Bullying among school children

July 9, 2016 10:25 AM Shradha Aryal


Bullying is a repetitive, aggressive act of abusing others because of power imbalance. It is a behavioural problem and can take various forms like verbal, physical, emotional and cyber bullying.

It affects the lives of many students every year throughout the world, causing them  humiliation, frustration, fear, loss of self esteem, depression and social isolation that eventually leads to the increase in school absenteeism, poor or worsened school work, personality alterations, illnesses and suicide.

The usual reported victims are either thinner, shorter and have a weak self esteem. They are also known to be unsocial, physically fragile and not very active in sports.

On the contrary, their bullies are seen to be stronger, larger and active in sports. Most of them share similar backgrounds of being bullied in their past lives. While continuing the same trend, they are unable to secure good grades but have a strong desire to show that they are stronger.

Most psychologists believe that bullying is a form of a defence mechanism for stronger kids who are unhappy at home or school. They inflict pain on others as a way to feel better about themselves.  

International Researchers have argued that bullying follows no demographic boundaries like age, sex and socio-economic background. It can take many forms and it can be both short term and long term.

Bullying verbally involves persistent name calling, ‘slagging’ or using a person as a specimen for jokes. These jokes can be impersonal, sexual and can be directed at his family, culture, race or religion. It can also take physical forms like pushing, kicking, tripping up, punching or shoving that sometimes escalates to serious weapon assaults. In gestural forms, bullying can have various non-verbal intimidating or frightening messages.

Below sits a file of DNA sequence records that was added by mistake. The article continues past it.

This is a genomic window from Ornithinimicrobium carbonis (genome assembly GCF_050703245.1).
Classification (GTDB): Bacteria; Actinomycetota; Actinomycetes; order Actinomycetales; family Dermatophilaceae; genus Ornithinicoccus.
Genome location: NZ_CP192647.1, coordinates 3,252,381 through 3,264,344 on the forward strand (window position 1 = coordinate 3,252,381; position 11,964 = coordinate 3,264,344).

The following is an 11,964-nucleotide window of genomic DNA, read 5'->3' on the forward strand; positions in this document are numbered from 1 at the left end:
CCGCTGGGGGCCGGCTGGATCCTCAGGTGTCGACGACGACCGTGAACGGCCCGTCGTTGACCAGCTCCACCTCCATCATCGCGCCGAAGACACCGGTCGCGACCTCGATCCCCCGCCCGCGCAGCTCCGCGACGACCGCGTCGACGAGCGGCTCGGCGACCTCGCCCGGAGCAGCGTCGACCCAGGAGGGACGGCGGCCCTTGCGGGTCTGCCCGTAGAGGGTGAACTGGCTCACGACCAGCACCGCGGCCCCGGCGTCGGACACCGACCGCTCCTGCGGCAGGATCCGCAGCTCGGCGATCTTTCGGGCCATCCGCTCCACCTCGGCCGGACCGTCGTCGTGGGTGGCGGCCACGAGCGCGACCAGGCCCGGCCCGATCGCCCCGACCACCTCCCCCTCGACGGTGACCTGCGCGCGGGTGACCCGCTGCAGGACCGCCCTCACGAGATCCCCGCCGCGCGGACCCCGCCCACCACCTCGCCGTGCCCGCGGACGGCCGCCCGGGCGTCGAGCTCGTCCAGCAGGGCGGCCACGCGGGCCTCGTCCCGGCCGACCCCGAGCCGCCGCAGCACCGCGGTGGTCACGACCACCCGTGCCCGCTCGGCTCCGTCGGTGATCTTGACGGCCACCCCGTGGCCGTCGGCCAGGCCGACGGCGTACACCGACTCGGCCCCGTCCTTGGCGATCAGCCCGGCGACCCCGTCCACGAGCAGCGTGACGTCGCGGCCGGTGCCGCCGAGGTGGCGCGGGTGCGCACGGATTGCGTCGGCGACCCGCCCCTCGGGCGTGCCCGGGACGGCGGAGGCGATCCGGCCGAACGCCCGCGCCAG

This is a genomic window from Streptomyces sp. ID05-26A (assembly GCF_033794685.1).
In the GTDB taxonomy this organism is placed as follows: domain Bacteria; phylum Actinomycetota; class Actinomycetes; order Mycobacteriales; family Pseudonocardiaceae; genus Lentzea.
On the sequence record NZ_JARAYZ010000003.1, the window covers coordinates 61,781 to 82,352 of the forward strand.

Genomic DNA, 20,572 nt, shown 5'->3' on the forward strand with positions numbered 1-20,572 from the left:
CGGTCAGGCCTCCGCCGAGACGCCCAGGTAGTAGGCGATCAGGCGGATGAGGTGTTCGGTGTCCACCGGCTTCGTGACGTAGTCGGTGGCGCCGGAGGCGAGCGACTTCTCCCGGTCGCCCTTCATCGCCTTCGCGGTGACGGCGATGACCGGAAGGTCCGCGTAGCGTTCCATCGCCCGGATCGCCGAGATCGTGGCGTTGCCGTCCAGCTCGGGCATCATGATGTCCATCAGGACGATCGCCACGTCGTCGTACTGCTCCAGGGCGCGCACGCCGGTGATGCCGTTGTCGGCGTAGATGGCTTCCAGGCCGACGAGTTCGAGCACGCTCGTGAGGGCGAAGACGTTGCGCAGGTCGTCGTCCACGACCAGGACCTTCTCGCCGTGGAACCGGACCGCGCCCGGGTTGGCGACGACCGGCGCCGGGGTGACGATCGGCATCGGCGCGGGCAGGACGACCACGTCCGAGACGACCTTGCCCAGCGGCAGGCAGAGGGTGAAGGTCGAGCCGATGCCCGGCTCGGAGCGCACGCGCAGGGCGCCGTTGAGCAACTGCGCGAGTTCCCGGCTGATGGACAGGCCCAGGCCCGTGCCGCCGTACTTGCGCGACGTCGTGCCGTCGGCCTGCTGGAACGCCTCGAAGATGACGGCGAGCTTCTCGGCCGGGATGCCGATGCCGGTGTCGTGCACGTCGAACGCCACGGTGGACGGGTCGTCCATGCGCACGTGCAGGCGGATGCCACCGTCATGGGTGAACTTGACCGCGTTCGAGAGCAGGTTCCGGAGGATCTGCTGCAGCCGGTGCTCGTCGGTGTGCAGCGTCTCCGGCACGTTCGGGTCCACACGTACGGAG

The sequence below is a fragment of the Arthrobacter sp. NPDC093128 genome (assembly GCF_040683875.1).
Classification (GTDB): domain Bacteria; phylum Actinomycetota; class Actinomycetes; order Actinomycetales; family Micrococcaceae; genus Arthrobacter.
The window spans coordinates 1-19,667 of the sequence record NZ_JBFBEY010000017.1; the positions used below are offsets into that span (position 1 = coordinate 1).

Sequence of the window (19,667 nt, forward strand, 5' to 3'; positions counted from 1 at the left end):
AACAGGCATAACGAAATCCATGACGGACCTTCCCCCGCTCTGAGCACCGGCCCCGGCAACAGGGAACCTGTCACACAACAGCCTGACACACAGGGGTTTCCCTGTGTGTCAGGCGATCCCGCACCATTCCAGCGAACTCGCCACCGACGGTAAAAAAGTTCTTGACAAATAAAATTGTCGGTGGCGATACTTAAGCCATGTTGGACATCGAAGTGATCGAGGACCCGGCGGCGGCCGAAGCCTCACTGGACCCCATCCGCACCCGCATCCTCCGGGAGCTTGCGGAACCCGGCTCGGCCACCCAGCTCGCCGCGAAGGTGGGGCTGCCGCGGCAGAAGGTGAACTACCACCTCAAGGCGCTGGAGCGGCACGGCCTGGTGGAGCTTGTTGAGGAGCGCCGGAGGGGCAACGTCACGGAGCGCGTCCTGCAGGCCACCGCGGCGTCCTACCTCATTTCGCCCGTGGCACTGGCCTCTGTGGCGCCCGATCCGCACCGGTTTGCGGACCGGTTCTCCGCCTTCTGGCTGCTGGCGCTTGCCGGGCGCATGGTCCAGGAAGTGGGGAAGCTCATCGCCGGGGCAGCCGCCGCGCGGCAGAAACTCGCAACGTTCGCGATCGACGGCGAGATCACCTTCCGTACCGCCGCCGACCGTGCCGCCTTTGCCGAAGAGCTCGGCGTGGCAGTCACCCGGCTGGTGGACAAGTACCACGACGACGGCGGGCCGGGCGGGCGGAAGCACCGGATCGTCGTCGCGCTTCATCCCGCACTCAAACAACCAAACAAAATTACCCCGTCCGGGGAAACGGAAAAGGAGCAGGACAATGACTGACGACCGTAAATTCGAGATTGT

These lead the bullied child to have a general grudge against society or towards that particular bully, which in turn can cause the child to have combative behaviour or worse make him/her scared and isolated.

Demanding money, possessions and food from younger children can develop into long term intimidation and bullying. Newest and most notorious kind of bullying happens through the internet.

Using emails, text messages and social networking sites to abuse and attack other children, while also posting controversial photographs usually involving themes of sexuality are some common online bullying practices. This kind of bullying specifically has been heard to have caused the largest number of suicides globally.

Governments worldwide have taken strict measures against bullying of all forms especially at schools. One of these methods includes causing awareness among students, teachers and parents about the possible characteristics, signs and behaviour of a victim of bullying.

Students might present themselves with unexplained cuts and bruises. They might have signs of anxiety, distress and fear of participation.

They might also have unexplained mood swings, attention seeking and aggressive behaviours; low confidence and deteriorating academic performance.

Schools have also been advised to mount Closed Circuit cameras, set up student support groups and conduct inter- house competitions to ensure surveillance and cooperation among students of various age groups.

Regular parent-teacher meeting to discuss any peculiarity in the student’s behaviour has been encouraged. Schools have started appointing counsellors with whom students could open up about their psychological problems. These will ensure early identification of both a bully and a victim before it’s too late.

Bullying is a problem that is too serious to ignore. But if parents, teacher and students create an understanding within themselves, the differences among children can be creatively managed.

Shradha is an undergraduate student of Development Studies at National College in Baluwatar, Kathmandu

 

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